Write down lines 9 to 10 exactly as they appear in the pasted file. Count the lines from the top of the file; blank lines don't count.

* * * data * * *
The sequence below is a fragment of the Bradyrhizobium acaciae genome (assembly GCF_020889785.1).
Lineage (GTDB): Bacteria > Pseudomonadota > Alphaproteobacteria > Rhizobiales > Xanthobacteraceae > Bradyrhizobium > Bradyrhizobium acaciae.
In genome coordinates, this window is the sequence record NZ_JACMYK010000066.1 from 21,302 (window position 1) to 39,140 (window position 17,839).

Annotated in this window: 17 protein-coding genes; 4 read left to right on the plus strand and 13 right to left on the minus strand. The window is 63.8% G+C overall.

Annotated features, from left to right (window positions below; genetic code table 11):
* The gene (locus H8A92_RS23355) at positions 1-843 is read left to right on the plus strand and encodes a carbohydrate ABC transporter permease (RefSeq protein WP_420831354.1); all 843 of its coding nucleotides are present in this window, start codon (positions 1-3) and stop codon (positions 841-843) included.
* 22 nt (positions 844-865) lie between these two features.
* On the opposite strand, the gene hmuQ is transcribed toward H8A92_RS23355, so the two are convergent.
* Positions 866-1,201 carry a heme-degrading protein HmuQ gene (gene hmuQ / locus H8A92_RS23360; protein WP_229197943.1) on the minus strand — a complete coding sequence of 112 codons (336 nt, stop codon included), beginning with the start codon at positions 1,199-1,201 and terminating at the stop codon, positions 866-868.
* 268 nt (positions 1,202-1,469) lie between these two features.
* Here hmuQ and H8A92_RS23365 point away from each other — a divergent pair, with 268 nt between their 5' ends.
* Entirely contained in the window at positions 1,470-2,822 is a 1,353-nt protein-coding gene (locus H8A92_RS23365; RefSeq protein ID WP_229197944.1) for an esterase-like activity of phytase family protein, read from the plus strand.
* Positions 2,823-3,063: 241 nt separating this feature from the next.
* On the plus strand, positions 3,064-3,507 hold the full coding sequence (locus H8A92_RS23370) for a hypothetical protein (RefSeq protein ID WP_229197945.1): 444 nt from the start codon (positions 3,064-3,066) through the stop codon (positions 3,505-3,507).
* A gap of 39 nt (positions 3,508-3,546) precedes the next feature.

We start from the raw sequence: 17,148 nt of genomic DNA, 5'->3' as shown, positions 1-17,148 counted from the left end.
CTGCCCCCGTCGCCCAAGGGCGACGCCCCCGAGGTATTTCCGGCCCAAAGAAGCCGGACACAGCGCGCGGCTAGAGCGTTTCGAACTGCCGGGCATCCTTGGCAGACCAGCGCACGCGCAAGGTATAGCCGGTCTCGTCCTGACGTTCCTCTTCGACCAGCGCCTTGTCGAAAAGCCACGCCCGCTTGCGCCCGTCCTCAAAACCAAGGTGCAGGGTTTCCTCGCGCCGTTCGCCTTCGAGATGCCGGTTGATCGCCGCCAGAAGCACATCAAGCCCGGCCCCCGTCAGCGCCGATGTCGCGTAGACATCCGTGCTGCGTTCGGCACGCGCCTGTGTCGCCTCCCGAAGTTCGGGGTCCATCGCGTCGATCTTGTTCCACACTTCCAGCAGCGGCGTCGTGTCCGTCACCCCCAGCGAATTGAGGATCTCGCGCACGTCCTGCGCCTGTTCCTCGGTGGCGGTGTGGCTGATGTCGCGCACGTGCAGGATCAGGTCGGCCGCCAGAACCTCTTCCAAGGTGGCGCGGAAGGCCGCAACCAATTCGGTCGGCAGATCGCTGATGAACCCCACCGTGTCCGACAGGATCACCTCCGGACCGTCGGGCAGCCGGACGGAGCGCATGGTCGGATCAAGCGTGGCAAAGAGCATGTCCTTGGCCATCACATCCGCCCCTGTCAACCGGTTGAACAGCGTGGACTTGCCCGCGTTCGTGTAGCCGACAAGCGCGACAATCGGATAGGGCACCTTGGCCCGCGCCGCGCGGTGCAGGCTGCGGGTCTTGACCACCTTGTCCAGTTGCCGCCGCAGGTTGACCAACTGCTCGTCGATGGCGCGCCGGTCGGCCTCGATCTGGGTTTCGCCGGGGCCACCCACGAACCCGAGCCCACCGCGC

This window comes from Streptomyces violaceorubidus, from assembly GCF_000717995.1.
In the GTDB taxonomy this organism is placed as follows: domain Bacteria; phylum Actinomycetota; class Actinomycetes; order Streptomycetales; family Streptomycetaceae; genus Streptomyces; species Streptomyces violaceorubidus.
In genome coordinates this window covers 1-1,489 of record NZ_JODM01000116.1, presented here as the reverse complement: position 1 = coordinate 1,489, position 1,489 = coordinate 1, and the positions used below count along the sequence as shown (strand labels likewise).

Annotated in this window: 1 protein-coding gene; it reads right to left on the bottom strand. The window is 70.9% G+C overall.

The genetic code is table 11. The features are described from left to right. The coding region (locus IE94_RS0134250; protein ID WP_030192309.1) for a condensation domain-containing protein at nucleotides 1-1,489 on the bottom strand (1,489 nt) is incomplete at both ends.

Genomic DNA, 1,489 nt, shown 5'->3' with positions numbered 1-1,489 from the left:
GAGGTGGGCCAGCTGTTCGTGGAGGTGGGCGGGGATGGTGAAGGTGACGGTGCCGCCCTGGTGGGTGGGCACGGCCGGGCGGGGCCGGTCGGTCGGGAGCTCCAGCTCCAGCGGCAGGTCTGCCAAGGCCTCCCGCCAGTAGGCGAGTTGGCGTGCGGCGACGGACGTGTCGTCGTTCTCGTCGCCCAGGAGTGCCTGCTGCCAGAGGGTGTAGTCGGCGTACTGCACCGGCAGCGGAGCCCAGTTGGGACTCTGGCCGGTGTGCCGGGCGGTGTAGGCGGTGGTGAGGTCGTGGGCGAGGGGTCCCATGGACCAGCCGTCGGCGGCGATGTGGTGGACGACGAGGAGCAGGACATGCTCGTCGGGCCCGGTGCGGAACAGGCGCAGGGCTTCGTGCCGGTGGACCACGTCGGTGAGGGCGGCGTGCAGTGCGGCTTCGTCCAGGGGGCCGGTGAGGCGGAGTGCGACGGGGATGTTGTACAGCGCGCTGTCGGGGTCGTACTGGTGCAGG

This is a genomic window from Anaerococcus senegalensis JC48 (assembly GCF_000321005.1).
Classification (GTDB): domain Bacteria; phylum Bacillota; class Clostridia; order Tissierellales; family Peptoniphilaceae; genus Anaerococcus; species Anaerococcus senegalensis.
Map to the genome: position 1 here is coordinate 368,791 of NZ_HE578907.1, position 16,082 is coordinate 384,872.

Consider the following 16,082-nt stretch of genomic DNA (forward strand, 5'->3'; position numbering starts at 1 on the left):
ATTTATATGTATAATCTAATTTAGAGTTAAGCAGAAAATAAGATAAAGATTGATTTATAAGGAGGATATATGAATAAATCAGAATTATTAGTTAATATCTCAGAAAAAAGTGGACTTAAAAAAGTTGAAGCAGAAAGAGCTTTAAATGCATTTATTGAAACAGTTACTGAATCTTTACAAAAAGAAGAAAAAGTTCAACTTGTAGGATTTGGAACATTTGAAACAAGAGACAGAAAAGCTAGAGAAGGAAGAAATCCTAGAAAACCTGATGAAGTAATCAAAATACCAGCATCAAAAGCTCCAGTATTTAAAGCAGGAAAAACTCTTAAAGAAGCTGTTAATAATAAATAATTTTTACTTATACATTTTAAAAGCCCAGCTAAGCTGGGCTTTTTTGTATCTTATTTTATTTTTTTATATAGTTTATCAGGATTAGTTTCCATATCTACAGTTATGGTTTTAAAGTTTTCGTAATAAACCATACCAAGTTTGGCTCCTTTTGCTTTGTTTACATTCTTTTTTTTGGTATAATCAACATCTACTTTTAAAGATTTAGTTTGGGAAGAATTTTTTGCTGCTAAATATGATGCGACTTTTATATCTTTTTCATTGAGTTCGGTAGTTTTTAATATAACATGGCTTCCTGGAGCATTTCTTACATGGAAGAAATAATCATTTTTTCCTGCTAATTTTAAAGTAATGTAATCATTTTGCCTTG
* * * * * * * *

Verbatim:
* Positions 866-1,201 carry a heme-degrading protein HmuQ gene (gene hmuQ / locus H8A92_RS23360; protein WP_229197943.1) on the minus strand — a complete coding sequence of 112 codons (336 nt, stop codon included), beginning with the start codon at positions 1,199-1,201 and terminating at the stop codon, positions 866-868.
* 268 nt (positions 1,202-1,469) lie between these two features.